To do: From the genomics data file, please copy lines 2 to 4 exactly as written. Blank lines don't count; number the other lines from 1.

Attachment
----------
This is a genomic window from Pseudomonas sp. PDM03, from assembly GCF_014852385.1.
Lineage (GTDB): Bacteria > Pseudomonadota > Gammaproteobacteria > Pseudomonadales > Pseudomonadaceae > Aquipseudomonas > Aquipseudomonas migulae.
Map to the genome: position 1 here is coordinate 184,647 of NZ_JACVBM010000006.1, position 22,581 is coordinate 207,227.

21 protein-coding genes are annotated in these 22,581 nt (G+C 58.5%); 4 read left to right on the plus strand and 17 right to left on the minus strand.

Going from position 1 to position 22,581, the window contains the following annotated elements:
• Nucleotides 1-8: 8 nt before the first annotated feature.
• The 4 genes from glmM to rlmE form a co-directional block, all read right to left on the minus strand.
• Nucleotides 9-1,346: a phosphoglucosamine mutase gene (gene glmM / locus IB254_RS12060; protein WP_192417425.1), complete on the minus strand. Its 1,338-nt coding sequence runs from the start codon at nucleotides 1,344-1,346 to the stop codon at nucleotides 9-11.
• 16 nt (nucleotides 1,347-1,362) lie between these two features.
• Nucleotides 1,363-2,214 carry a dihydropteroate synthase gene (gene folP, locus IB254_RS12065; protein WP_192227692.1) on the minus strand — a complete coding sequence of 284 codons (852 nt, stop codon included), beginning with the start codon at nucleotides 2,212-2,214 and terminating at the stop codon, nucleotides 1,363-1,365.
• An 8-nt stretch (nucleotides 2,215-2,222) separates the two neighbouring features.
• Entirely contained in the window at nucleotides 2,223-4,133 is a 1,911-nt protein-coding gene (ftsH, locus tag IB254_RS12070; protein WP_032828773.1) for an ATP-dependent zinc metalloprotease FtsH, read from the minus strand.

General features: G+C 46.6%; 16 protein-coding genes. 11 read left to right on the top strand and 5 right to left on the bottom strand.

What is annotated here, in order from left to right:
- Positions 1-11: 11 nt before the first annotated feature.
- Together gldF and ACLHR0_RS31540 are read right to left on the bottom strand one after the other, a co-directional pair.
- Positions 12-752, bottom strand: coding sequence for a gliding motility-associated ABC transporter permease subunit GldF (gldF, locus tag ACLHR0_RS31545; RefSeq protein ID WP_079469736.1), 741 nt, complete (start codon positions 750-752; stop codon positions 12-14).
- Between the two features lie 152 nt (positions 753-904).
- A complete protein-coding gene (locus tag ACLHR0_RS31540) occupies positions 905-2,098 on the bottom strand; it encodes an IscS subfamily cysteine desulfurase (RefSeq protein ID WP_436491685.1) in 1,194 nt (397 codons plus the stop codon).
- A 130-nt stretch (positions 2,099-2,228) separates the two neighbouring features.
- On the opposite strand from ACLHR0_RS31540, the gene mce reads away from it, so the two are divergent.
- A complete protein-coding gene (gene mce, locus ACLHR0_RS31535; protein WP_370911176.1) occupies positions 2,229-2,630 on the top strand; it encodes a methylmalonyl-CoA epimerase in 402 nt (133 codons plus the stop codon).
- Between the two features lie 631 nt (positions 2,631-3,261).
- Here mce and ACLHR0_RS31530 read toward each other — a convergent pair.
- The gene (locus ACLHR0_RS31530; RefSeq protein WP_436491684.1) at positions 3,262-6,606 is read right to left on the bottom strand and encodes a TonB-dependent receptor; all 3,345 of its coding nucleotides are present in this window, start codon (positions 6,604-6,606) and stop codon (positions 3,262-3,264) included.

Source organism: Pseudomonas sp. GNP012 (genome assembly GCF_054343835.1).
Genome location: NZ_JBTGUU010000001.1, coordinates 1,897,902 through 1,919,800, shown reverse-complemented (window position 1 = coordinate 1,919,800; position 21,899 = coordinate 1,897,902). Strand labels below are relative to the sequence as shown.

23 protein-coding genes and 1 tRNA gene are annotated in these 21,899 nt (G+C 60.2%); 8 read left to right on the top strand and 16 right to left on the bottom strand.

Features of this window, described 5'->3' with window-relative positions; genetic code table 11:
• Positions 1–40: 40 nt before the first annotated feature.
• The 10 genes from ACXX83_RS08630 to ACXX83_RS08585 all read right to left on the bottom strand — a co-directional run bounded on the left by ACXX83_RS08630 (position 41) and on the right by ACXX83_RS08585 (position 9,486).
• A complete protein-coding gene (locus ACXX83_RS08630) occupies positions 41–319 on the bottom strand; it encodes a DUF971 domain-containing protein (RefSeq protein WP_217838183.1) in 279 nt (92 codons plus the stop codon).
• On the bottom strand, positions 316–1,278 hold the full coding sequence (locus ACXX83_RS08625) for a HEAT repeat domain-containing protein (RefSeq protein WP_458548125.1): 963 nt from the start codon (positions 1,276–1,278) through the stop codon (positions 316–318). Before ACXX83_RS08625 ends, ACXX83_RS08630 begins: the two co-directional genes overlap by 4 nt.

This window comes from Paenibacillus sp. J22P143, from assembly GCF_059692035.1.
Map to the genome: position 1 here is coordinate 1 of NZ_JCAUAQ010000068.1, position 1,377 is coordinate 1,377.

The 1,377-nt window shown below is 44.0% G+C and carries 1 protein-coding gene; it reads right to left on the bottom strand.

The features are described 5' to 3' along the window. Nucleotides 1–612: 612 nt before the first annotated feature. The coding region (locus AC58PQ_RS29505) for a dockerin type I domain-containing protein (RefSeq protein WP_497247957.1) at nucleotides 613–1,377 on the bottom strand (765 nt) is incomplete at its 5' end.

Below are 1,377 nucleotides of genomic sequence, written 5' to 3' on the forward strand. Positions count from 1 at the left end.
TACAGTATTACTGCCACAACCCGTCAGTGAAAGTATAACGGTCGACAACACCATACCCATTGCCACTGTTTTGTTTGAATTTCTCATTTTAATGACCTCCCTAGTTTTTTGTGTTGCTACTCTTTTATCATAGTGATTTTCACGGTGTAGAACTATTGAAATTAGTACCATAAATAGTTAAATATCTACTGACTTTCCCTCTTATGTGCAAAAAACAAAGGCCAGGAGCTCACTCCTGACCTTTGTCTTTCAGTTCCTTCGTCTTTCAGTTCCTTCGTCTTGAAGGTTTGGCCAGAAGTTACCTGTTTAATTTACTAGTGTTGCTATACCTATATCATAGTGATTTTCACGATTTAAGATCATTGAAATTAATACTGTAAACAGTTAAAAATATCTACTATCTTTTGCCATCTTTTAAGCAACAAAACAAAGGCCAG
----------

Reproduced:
Lineage (GTDB): Bacteria > Pseudomonadota > Gammaproteobacteria > Pseudomonadales > Pseudomonadaceae > Aquipseudomonas > Aquipseudomonas migulae.
Map to the genome: position 1 here is coordinate 184,647 of NZ_JACVBM010000006.1, position 22,581 is coordinate 207,227.

21 protein-coding genes are annotated in these 22,581 nt (G+C 58.5%); 4 read left to right on the plus strand and 17 right to left on the minus strand.